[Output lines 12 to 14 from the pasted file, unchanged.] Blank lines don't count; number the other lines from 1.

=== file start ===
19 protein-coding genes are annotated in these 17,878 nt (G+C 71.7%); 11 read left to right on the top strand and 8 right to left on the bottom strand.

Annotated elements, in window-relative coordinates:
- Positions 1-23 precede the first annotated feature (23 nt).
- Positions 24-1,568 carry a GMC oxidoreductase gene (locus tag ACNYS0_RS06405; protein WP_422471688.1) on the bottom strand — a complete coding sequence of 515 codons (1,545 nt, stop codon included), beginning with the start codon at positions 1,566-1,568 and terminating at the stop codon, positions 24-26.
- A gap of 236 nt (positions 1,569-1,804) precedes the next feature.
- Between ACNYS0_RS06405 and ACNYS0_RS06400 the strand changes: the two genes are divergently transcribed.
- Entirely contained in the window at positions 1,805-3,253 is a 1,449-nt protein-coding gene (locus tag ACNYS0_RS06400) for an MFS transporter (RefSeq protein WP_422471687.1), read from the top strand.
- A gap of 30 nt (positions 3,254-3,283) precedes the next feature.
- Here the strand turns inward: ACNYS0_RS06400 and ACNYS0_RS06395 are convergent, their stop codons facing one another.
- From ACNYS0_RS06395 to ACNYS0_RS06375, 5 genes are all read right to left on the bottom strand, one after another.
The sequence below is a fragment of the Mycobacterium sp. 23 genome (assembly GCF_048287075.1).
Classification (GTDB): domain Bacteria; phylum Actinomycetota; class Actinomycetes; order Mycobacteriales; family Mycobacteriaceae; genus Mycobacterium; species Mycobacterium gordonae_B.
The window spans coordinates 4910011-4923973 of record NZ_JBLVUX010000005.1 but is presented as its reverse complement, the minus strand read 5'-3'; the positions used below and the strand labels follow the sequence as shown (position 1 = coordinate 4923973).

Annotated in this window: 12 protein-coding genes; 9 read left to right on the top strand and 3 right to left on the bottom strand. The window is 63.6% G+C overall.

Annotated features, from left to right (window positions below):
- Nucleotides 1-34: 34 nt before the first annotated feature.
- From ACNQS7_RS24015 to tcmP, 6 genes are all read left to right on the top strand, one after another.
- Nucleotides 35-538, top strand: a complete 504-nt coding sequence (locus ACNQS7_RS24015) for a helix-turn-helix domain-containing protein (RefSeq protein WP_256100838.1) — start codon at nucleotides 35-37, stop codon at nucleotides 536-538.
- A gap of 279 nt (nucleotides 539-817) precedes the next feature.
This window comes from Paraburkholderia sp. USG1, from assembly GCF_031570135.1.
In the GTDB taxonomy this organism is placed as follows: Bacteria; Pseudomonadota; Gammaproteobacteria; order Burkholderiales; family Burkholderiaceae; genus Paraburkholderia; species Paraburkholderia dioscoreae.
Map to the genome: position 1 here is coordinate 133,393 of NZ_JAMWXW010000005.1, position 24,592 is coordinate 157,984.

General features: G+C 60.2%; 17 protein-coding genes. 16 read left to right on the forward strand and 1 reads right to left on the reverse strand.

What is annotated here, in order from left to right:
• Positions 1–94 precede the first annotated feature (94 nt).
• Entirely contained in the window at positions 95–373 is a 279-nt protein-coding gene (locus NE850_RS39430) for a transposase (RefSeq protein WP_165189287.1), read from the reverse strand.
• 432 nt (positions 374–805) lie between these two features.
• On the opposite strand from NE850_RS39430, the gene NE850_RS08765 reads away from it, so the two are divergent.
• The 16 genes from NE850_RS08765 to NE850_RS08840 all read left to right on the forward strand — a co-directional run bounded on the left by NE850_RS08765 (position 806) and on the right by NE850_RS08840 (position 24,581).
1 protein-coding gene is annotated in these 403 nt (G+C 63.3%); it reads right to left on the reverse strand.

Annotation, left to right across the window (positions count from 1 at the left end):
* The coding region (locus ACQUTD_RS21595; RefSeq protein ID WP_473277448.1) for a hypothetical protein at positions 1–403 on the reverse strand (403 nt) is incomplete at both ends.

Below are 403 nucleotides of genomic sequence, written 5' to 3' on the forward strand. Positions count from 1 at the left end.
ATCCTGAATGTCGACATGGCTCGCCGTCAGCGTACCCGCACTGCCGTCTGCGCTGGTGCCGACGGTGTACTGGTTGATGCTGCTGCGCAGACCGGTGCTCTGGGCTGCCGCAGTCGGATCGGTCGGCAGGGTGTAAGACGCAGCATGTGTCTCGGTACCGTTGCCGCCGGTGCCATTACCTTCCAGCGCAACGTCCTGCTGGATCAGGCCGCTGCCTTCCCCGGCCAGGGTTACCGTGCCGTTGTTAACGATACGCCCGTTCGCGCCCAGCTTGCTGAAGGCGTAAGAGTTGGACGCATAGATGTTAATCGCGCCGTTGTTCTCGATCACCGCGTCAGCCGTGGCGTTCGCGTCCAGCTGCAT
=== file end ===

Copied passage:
Classification (GTDB): domain Bacteria; phylum Actinomycetota; class Actinomycetes; order Mycobacteriales; family Mycobacteriaceae; genus Mycobacterium; species Mycobacterium gordonae_B.
The window spans coordinates 4910011-4923973 of record NZ_JBLVUX010000005.1 but is presented as its reverse complement, the minus strand read 5'-3'; the positions used below and the strand labels follow the sequence as shown (position 1 = coordinate 4923973).

Annotated in this window: 12 protein-coding genes; 9 read left to right on the top strand and 3 right to left on the bottom strand. The window is 63.6% G+C overall.